It took me a long time to figure out that life isn’t a multiple choice question.
My father wanted me to be a nuclear physicist. My mother wanted me to be a wealthy socialite. My church wanted me to save my soul by having an unlimited amount of babies. It turned out that I wasn’t designed for any of these.
The reality was that I was a bottomless pit of needs and wants. The main one being to be loved unconditionally. I married a gentle, kind man, who has accepted me just as I am and never asked anything else of me. All he has ever wanted in our fifty-three years of marriage is to make me happy. Sadly for him, no human being can make anyone else happy.
Happiness comes from the paradox of first, realizing that we are fully known, understood, and loved by God just as we are. Then listening to God to discover the person God created us to be and at each stage and challenge in this life long process, staying open to the grace for the courage and perseverance to become it. It’s about who we become, not what we become.
Probably the most difficult part of the process is actually getting to know ourselves in our very unfinished state. Not a terribly pleasant experience and sometimes too discouraging to attempt without knowing with both mind and heart that God already knows us far better than we do, or anyone else ever can, and loves us anyway.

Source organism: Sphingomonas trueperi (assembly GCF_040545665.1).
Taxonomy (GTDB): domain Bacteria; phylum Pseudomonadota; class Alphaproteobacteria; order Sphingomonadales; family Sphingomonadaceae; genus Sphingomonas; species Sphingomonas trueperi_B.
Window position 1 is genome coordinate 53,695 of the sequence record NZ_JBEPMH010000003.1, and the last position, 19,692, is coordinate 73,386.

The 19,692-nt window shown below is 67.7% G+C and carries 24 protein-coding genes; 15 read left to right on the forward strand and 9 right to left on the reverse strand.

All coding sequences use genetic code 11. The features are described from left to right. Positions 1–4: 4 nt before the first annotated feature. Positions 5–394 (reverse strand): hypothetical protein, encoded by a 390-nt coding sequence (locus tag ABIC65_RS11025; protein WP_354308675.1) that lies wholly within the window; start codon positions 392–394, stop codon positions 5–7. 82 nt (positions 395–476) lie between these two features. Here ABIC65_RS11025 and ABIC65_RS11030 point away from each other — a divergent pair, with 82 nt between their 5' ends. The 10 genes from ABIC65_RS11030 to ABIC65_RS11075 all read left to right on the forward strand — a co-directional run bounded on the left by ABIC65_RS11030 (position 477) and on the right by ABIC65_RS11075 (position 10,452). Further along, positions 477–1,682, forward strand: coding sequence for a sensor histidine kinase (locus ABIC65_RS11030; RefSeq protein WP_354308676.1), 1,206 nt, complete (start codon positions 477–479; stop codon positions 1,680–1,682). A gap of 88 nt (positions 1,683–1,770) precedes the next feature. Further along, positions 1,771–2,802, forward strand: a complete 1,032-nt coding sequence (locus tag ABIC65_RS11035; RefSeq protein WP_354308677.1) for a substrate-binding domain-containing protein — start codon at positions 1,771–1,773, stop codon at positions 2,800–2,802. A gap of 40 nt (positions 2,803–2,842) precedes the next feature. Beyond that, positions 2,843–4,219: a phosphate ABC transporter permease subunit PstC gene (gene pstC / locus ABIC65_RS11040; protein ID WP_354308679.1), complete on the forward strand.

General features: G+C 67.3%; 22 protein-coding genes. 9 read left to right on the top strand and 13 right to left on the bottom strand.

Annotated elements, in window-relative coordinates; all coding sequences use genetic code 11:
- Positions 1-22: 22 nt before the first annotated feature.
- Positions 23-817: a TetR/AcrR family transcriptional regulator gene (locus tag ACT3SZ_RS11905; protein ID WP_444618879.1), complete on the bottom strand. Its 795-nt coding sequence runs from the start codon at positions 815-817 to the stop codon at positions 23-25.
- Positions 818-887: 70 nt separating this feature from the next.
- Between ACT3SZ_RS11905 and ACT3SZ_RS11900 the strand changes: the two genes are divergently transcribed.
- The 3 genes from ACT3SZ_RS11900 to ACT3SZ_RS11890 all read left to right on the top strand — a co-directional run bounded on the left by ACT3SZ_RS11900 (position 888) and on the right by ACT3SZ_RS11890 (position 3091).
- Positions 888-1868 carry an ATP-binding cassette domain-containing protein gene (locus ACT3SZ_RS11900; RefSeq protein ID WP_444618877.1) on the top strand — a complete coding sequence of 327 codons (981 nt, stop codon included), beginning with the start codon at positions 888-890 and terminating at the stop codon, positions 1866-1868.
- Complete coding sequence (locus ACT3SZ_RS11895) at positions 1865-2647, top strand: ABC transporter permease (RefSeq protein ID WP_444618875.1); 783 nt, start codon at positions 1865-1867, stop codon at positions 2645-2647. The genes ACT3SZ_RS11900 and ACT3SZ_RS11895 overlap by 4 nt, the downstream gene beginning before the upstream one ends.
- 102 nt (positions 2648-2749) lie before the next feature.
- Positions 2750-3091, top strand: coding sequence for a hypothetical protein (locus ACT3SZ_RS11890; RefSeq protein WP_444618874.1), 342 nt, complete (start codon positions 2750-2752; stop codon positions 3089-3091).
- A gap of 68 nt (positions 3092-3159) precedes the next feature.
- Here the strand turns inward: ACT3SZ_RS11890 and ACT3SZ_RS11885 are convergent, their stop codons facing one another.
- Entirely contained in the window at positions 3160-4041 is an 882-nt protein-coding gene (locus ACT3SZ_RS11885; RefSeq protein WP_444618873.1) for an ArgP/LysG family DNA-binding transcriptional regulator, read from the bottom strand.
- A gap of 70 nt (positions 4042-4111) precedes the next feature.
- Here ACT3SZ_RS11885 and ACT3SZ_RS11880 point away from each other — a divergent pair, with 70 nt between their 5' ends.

Ultimately, we discover that we are only called to play the hand we were dealt, and it may turn out we never find the card to the inside straight we’ve been bluffing hopefully with. But with God, it isn’t about winning a competition, it’s about how well we play the hand we were actually dealt, however humbling that may turn out to be.
A way of working on this is just reading the bible like a story or a letter written for us personally and discovering that Jesus also was unfinished and grew in holiness. That he grew through challenges, many of them from women, who had no credentials as women in Judaism, and some of whom were not even Jews. He recognized God in a Gentile woman challenging Him to minister to Gentiles. This was a world changing difference in His assumption that His mission was limited to being the Jew’s Messiah.
Jesus was familiar enough with Jewish Scriptures to apply them to His life challenges, while spending time aside praying and listening to God. He allowed God to speak to Him and call Him to growth through the people and situations in His daily life all the way to the very end. He was still growing even on the cross. There’s a big leap between, “My God why have you abandoned me?” and “Father, I commend my spirit into your hands.”
Christian spirituality is the dialogue between Jesus in the scriptures and our experiences in daily life, through taking time to go to God for understanding of what He is saying through those two, and for the grace to respond.
Our becoming only ends with our very last breath.